The rush is on. With more than 75,000 applications and counting, the iPhone serves as a new frontier for business development.
Thousands of these apps promise to transform the way small and mid-sized businesses operate, allowing for convenience, streamlining operations, improving customer satisfaction, cutting costs, and much more. But the apps are developing so rapidly and the market is evolving so swiftly that businesses aren't often taking proper security measures into consideration before they move operations to the iPhone.
'I worry that more and more people are rushing off to use the wealth of applications that are out there,'' says Mark Kadrich, CEO of The Security Consortium, which advises companies about security. 'I just don't think people have taken the time to ensure that those applications are secure, trustworthy and reliable.… Some of this stuff is two to three guys banging out code in a garage somewhere.'
Evaluating your risk
In general, says Kadrich, small businesses don't take adequate security measures. 'If you look at most large organizations, most have a business continuity plan or disaster plan in place to deal with something catastrophic happening,'' he says. 'Small businesses don't tend to have the IT depth they need to do those kinds of things.'
Couple a lack of attention to security with what Kadrich sees as the risky nature of the iPhone platform, and some caution is in order when moving business functions to the iPhone. 'It's a constant balance. Is the benefit a business owner sees on a day-to-day basis, the financial returns, worth it to the point if something happens and the business is off line for several days?' asks Kadrich, author of Endpoint Security (Addison-Wesley Professional 2007).
Understanding what's at stake
Consider what would happen if the data you've moved to iPhones is breached or lost. What sort of liability do you have if you compromise a client's confidential information? What happens if you submit a legal bid, only to have the information altered somewhere in the process? Even the smallest business needs to understand the risk and build a continuity plan, says Kadrich.
Like other hand-held devices, the iPhone can be easily lost, stolen or misplaced. 'Small business owners with sensitive information on their iPhone, especially customer information, should be very cautious,'' warns Alex Moazed, CEO of Applico, which has developed Aurkon, a backup application for Blackberry smartphones. 'If lost or stolen, it is relatively easy to hack into the iPhone and break security protocols.'
If you're going to operate on the cutting edge of iPhone development, it makes sense to minimize your exposure. Taking these precautions can help:
- Vet your vendor-- Ask plenty of questions. Just because an app is available doesn't mean it is secure. 'Any developer should provide a detailed abstract of the project, outlining the exact functionality of the application, features, as well as a plan for ongoing development of new features and maintenance,'' says Tony Nestor, CEO of Progress Technologies, Inc., and a software developer. A single fixed quote with a brief sketch of the proposed project is a sure warning sign, Nestor says.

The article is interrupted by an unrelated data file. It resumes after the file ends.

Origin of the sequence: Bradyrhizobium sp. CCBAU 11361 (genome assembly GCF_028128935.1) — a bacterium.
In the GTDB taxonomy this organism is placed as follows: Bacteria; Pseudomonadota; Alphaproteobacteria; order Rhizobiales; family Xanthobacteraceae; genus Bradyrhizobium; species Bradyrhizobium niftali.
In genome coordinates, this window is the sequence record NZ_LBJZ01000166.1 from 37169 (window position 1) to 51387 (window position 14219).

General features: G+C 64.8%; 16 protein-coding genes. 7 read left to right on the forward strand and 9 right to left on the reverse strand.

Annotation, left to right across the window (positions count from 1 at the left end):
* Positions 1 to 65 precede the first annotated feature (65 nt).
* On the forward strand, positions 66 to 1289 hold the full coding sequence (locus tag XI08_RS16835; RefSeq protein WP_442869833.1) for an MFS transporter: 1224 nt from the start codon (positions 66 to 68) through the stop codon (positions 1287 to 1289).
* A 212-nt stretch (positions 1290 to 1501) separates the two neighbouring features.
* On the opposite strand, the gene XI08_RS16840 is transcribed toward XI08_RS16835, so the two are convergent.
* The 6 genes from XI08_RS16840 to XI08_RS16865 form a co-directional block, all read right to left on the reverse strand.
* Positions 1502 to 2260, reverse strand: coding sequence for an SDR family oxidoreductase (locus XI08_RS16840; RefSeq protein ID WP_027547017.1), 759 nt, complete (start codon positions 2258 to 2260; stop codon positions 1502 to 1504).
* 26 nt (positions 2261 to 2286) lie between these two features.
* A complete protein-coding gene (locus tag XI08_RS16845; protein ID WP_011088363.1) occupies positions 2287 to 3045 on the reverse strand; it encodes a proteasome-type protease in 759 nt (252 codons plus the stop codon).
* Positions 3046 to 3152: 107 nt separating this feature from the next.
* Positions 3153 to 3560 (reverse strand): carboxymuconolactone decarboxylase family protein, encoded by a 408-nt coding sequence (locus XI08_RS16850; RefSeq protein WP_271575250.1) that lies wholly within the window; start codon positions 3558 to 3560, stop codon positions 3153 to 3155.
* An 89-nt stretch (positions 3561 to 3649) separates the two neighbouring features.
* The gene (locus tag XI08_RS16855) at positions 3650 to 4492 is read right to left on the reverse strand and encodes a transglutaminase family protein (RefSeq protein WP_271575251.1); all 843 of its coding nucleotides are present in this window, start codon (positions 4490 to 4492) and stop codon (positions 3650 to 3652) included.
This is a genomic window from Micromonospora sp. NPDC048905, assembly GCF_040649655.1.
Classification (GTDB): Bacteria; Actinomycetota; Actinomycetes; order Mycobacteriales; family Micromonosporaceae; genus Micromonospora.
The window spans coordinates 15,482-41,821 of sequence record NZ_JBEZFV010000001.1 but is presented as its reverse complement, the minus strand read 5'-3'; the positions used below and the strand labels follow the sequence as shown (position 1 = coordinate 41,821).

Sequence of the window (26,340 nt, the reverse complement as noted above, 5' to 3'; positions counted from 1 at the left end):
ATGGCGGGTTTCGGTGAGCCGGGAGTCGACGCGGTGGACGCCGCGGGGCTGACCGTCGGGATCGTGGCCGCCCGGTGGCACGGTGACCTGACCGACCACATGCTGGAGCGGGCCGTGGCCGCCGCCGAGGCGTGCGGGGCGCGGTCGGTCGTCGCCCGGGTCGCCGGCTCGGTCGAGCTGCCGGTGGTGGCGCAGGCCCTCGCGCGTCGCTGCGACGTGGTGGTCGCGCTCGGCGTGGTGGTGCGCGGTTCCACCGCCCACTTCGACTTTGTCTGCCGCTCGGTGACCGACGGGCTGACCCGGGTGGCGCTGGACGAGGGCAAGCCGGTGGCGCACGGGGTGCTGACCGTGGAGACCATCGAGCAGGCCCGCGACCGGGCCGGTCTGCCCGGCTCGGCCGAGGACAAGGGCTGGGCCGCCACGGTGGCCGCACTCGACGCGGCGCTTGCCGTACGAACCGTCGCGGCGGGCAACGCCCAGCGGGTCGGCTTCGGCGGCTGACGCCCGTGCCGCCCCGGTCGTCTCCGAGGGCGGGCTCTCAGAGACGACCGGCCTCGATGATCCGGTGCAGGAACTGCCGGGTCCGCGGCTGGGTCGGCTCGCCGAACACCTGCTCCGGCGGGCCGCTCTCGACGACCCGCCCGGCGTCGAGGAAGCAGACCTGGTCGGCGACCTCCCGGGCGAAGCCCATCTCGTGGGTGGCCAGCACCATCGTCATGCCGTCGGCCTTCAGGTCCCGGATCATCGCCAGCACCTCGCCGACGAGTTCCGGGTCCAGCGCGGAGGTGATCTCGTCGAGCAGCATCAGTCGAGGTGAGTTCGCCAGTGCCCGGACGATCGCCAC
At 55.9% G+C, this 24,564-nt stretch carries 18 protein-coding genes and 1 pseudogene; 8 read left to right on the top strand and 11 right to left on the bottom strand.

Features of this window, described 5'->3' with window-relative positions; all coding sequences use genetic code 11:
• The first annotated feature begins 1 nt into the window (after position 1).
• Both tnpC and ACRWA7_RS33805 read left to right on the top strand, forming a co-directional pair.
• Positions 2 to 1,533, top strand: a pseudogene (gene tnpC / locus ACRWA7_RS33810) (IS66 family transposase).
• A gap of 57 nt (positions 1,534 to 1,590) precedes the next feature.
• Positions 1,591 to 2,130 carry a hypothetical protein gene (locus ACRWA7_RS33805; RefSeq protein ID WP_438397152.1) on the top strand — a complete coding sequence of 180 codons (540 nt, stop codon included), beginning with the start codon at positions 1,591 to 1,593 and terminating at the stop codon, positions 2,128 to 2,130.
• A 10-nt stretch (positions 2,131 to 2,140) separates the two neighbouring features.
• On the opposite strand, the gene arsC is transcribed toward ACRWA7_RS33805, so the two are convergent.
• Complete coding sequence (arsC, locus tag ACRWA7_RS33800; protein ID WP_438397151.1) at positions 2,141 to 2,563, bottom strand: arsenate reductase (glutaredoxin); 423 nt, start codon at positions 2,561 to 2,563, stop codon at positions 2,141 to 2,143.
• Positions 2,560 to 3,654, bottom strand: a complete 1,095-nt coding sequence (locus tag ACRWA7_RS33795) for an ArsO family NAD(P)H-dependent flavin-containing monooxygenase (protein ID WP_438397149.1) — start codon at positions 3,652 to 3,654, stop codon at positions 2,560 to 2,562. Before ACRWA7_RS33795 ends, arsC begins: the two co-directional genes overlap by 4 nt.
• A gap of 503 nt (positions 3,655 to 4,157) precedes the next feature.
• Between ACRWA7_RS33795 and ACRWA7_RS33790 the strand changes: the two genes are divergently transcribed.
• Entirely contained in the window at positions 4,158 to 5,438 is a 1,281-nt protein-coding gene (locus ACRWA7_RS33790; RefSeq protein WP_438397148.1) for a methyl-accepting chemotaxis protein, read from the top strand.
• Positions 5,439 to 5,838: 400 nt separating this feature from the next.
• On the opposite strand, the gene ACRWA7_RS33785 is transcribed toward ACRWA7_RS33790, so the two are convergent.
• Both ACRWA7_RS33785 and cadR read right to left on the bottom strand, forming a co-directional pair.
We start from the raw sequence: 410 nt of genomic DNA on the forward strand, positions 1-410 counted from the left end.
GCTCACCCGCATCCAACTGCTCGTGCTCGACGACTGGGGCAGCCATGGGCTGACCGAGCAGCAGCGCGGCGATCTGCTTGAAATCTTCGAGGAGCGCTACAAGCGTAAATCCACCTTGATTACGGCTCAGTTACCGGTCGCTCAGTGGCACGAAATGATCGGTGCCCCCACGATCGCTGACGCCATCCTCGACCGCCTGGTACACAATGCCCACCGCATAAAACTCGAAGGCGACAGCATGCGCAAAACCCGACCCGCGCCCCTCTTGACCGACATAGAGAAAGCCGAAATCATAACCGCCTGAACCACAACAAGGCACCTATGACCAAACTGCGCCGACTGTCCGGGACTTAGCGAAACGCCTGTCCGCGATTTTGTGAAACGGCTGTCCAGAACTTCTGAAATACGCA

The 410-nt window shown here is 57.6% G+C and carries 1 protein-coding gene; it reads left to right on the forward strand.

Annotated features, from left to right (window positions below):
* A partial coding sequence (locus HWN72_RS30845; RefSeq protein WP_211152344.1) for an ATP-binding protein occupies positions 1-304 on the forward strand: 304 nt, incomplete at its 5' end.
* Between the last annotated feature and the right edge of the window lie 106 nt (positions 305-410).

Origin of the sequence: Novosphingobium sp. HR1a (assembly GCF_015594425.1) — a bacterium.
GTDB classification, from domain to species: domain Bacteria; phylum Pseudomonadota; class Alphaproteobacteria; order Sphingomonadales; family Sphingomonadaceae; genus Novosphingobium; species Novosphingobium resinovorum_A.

- Understand contingencies -- What happens to your data if the developer goes out of business or the business is acquired by another company? An app developer should have data retention and privacy policies.
- Make backup plans-- Ask if your data is backed up on a daily basis or on a real-time basis. Test whether your data can be reconstructed from a backup. Ask developers how they back up their servers. 'Missing the backup routine in a scope of work is a huge indicator that the project has not been fully put to concept,'' Nestor warns. 'This is the equivalent of building a house without any plans to refer to.' It's also critical to sync and back up information such as contacts or documents. MobileMe's iDisk, from Apple, lets you access, store, and share files online or through the iDisk app for iPhones. Data is synchronized daily using iTunes. 'You can drop the phone in a swimming pool, get a new one and sync it with the computer,'' says Michael Miora, founder of ContingenZ, which offers companies training and management for disaster recovery and security threats. The DataViz Documents to Go app offers two-way file synchronization, says Miora. Kadrich has found the MobileMe backup buggy, so he now resorts to syncing his contacts by returning his iPhone to the cradle each day.
- Get the patches-- Stay current on security patches and software updates from Apple.
- Use the remote wipe -- For iPhone 3.0 users with MobileMe accounts, Find My iPhone's Remote Wipe lets you issue a remote command to erase the phone's data if the phone is lost or stolen. This isn't fool-proof. For instance, a data thief could keep the phone from connecting to the Internet, thus not allowing the data removal.
Recognizing the potential of the iPhone as a business tool means acknowledging there can be downsides too, says Kadrich. 'For whatever reason, people have gotten it into their heads that because the format of the device has changed, the underlying care you should take isn't there.'